Many chefs use ratios to help them remember the basic proportion of the ingredients used in stock making.

Bones: 50%

Mirepoix: 10%

Water: 100%

However, given here is a more detailed ratio of the ingredients used.

For 4 liters of stock

Ingredients White Brown Fish
Stock Stock Stock

Bones 2.5kg 2.5kgs 2kgs
Mirepoix 500g 500g 250g
Water 5lit 5lit 4lit
Sachet 1 no 1no 1no
Tomato product -- 250g --
White Wine -- -- 250ml


Making stock may seem to be a simple procedure. However, there are many steps involved. You must understand not only what to do, but also why you are doing it.

Blanching of the Bones:

We know that proteins coagulate when heated. Many proteins dissolve in cold water, but solidify into small particles or into froth and scum when heated. It is these particles that make a stock cloudy. Much of the method of stock making involves avoiding cloudiness of stock to produce a clear one. The purpose of blanching the bones is to rid them of the impurities, which cause cloudiness. The bones of young animals are highest in blood and other impurities that cloud and discolor stocks. Chefs tend to disagree on the importance of blanching. Some feel that the process causes flavor loss. Others feel it is necessary to produce a clear stock. Fish bones are not blanched because of their short cooking time. Blanching involves the following steps:
1. Cut bones into small pieces and rinse in cold water. This washes off the blood and some of the other impurities. This step is especially important if the bones are not absolutely fresh.
2. Place the bones in a stockpot and cover with cold water. Remember, impurities dissolve easily in cold water.
3. Bring the water to a boil. As the water heats, impurities solidify (coagulate) and rise to the surface as scum.
4. Drain the bones and rinse them well. The bones are now ready for the stockpot.
5. To make brown stock, one more step is involved: Browning of the bones in the oven. This will impart the required color to the stock.

Procedure for preparing stock:

1. Add the blanched bones to cold water.
2. Bring the water to a boil, then reduce to a simmer.
3. Skim the scum that rises to the surface, carefully.
4. Add the mirepoix and the sachet. (add tomato products if used)
5. Do not let the stock boil rapidly. Keep it at a low simmer. Boiling makes the stock cloudy.
6. Skim the surface as often as required.
7. Keep the water level above the bones. Cooking bones exposed to air will turn them dark and discolor the stock.
8. Simmer for the recommended time:
9. Brown stock: 6 to 8 hours
White stock: 3 to 4 hours
10. Skim the surface and strain the stock through a clean muslin/Tammy cloth.
11. Cool the stock as quickly as possible. Cooling the stock quickly and properly is important. Improperly cooled stock can spoil easily because it is a good breeding ground for bacteria. Do not refrigerate hot stock. It will damage the refrigerator and cause other foods to spoil as well.

Note: For Brown Stock, the mirepoix may be browned with the bones.
When the bones are half browned, add the mirepoix. However, some chefs prefer to add the mirepoix directly to the stock.


Fish stock is prepared from fish bones obtained after cleaning, cutting, trimming and filleting fish. These are thoroughly washes and then allowed to sweat in a little oil or butter in a covered pan over medium heat. Water is then poured into the pan and brought to a boil. The scum formed is skimmed off regularly and the mirepoix added before allowing the stock to simmer for 20 to 25 minutes. Because of the short cooking time involved, fish stock is often referred to as Court Bouillon (court meaning short in French).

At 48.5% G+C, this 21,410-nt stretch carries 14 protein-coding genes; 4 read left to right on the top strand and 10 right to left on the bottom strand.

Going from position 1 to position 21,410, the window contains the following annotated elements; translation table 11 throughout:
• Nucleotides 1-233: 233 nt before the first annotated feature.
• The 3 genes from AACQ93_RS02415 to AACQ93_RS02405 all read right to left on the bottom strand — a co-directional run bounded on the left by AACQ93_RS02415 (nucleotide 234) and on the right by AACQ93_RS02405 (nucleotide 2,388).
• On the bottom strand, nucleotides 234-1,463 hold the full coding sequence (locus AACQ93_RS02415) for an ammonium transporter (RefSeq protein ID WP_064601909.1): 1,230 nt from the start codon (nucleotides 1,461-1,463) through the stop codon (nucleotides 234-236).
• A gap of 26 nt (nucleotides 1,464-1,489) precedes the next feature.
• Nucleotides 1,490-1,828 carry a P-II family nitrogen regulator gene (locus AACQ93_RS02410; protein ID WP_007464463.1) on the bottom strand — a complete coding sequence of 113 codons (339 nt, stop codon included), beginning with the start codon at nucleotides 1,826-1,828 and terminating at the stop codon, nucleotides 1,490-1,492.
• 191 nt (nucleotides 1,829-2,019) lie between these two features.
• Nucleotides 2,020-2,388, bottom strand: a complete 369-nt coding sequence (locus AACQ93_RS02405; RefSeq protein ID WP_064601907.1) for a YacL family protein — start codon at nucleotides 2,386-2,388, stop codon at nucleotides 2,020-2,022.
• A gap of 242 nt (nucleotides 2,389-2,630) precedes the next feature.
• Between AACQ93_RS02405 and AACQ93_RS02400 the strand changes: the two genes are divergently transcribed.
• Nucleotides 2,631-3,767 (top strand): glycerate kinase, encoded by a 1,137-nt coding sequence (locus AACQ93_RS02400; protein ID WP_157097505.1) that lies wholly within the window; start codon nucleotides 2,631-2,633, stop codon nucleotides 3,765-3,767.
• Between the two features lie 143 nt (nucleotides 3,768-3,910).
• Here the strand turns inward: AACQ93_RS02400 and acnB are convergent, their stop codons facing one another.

Stocks can be concentrated by boiling or simmering them to reduce them and evaporate part of the water. This is called reduction or reducing.

A glaze is a stock that is reduced till it coats the back of a spoon. It is so concentrated that is solid and rubbery when refrigerated. Glazes are used as flavorings in sauce making and in some meat, fish, poultry and even vegetable preparations. Only small amounts are needed, as they are very concentrated. There are three types of glazes:

1. Meat glaze made from brown stock.
2. Chicken glaze or glace de volaille made from chicken stock.
3. Fish glaze or glace de poisson made from fish stock (sometimes called Fumet).

The cost, both in terms of money, material and time of making stocks in the kitchen has lead to the widespread use of concentrated convenience products known as bases. The may be powders or pastes which are diluted with water to make a flavored liquid similar to stocks. Nestle, Maggi and Knorr are the leading international manufacturers of these bases.

Glazes can be considered to be bases, and in fact they are the original bases, used long before the modern versions.

Bases vary greatly in quality. The best stock  are composed mainly from meat extracts. These are perishable products and need to be refrigerated. However, a lot of bases are primarily salt (an expensive way of buying salt). Read the list of ingredients on the box or packet and avoid those, which list salt first!


- Bases can be improved by simmering them with a little mirepoix, meat trimmings and bones. This improves the taste and gives a `fresher’ and more natural flavor to the stock.
- Bases can be added to stocks to supplement their flavor and taste and reduce the cooking time.
- Bases are added to stocks to supplement them when only a little is on hand.

There is no substitute for a well-made stock. But it is also true that a good base may be better than a poorly made stock!!